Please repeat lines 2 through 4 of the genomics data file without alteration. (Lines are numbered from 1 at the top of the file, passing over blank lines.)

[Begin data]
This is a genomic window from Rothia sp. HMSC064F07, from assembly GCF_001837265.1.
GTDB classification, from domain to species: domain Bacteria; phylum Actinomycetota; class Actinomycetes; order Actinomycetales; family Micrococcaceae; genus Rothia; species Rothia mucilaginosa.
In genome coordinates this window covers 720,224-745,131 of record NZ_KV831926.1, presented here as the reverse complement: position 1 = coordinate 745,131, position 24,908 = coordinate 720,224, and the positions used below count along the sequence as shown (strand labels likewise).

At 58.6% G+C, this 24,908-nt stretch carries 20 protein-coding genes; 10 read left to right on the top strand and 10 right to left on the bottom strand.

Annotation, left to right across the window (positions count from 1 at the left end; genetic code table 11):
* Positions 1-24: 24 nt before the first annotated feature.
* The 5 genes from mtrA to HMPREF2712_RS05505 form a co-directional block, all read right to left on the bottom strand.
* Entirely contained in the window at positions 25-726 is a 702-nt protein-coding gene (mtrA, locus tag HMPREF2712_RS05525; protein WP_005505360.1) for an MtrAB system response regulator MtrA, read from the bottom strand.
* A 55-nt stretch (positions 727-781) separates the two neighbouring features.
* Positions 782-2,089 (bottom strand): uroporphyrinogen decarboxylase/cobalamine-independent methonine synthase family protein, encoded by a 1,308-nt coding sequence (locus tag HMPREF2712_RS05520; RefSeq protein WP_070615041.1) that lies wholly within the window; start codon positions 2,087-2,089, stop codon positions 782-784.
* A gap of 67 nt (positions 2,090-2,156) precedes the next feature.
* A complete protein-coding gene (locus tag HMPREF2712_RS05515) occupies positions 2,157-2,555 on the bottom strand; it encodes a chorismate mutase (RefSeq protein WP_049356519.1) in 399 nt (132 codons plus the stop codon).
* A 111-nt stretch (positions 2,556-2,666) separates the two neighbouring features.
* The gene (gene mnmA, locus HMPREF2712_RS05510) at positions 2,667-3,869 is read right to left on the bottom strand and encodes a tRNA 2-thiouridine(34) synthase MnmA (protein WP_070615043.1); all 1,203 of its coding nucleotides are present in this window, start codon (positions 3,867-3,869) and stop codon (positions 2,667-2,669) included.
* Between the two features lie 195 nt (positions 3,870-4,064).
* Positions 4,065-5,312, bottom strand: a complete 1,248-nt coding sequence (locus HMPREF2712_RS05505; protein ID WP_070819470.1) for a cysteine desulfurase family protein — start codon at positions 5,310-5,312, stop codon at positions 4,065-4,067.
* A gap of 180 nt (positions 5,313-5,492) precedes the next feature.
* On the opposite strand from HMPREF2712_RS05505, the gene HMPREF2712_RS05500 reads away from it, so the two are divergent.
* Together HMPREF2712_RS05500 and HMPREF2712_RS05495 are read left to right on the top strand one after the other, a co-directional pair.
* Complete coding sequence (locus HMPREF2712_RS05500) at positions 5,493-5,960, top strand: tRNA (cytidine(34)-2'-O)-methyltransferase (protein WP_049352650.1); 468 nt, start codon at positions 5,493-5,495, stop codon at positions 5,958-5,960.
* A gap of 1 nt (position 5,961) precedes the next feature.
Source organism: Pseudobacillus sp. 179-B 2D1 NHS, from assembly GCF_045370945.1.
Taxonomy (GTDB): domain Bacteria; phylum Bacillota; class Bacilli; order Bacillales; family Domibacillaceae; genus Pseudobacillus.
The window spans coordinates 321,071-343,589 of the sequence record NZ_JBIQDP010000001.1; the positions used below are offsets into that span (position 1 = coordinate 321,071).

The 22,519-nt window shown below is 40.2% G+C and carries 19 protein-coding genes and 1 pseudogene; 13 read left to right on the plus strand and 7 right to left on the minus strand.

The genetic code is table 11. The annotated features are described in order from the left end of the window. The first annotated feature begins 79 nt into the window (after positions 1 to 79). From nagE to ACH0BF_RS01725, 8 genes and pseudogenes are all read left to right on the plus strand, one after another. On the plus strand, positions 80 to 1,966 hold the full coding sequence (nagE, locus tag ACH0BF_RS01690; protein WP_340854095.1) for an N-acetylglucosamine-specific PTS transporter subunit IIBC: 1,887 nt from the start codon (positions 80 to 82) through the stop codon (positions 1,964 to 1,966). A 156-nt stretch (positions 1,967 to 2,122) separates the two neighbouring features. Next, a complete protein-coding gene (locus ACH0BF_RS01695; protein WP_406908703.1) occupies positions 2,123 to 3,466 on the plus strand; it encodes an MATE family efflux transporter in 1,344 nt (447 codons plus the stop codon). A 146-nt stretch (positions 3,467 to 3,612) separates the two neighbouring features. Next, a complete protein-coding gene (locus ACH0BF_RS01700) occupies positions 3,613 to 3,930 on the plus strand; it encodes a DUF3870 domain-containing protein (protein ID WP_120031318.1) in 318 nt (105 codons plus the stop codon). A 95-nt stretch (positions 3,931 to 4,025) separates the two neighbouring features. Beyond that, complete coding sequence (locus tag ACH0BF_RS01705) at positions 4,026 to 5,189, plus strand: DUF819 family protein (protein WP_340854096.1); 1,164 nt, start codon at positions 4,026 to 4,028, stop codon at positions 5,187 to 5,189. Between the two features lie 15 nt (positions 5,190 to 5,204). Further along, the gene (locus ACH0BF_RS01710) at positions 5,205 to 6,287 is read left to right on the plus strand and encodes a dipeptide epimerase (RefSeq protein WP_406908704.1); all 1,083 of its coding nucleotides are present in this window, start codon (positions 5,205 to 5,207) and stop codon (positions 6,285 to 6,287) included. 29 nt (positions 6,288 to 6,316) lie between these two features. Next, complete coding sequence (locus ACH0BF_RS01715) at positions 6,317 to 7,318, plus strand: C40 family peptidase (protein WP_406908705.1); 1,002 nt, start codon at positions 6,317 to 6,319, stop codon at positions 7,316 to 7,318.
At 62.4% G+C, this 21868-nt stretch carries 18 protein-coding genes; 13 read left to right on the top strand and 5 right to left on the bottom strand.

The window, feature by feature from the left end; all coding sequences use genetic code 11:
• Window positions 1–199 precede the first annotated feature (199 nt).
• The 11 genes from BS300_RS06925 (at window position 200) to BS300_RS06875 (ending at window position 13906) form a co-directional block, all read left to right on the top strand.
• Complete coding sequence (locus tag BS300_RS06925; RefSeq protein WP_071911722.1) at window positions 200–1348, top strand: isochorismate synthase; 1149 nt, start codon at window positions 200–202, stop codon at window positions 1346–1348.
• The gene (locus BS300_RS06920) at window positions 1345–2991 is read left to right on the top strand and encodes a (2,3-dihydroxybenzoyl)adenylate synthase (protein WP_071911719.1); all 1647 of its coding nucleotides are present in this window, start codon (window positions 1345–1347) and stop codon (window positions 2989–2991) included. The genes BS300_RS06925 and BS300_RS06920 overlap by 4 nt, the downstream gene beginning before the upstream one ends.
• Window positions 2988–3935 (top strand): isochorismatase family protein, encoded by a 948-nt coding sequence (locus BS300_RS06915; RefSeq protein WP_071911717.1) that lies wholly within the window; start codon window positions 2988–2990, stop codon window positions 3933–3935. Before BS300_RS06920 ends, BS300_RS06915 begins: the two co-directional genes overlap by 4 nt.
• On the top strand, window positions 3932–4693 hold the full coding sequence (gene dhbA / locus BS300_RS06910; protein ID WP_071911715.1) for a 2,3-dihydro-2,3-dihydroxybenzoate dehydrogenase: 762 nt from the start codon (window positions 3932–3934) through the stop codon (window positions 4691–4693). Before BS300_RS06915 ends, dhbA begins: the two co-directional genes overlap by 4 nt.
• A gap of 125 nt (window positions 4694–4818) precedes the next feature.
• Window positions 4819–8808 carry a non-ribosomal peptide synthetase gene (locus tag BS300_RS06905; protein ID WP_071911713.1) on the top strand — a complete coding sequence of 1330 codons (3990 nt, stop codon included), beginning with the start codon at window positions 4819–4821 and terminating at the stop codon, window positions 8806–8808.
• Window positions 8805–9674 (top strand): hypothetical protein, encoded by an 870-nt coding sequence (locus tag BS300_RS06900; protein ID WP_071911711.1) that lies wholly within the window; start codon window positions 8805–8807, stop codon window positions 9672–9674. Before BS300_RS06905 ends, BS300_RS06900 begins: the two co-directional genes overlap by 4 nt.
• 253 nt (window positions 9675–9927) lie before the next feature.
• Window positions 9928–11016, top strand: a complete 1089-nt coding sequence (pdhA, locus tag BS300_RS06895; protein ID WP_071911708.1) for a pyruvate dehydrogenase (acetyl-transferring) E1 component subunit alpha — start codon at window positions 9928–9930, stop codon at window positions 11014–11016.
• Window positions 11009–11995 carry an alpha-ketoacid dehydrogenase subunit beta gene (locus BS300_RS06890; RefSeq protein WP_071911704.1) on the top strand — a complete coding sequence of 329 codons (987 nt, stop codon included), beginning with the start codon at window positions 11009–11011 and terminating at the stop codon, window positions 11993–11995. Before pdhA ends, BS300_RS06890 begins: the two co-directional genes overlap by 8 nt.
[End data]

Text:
GTDB classification, from domain to species: domain Bacteria; phylum Actinomycetota; class Actinomycetes; order Actinomycetales; family Micrococcaceae; genus Rothia; species Rothia mucilaginosa.
In genome coordinates this window covers 720,224-745,131 of record NZ_KV831926.1, presented here as the reverse complement: position 1 = coordinate 745,131, position 24,908 = coordinate 720,224, and the positions used below count along the sequence as shown (strand labels likewise).

At 58.6% G+C, this 24,908-nt stretch carries 20 protein-coding genes; 10 read left to right on the top strand and 10 right to left on the bottom strand.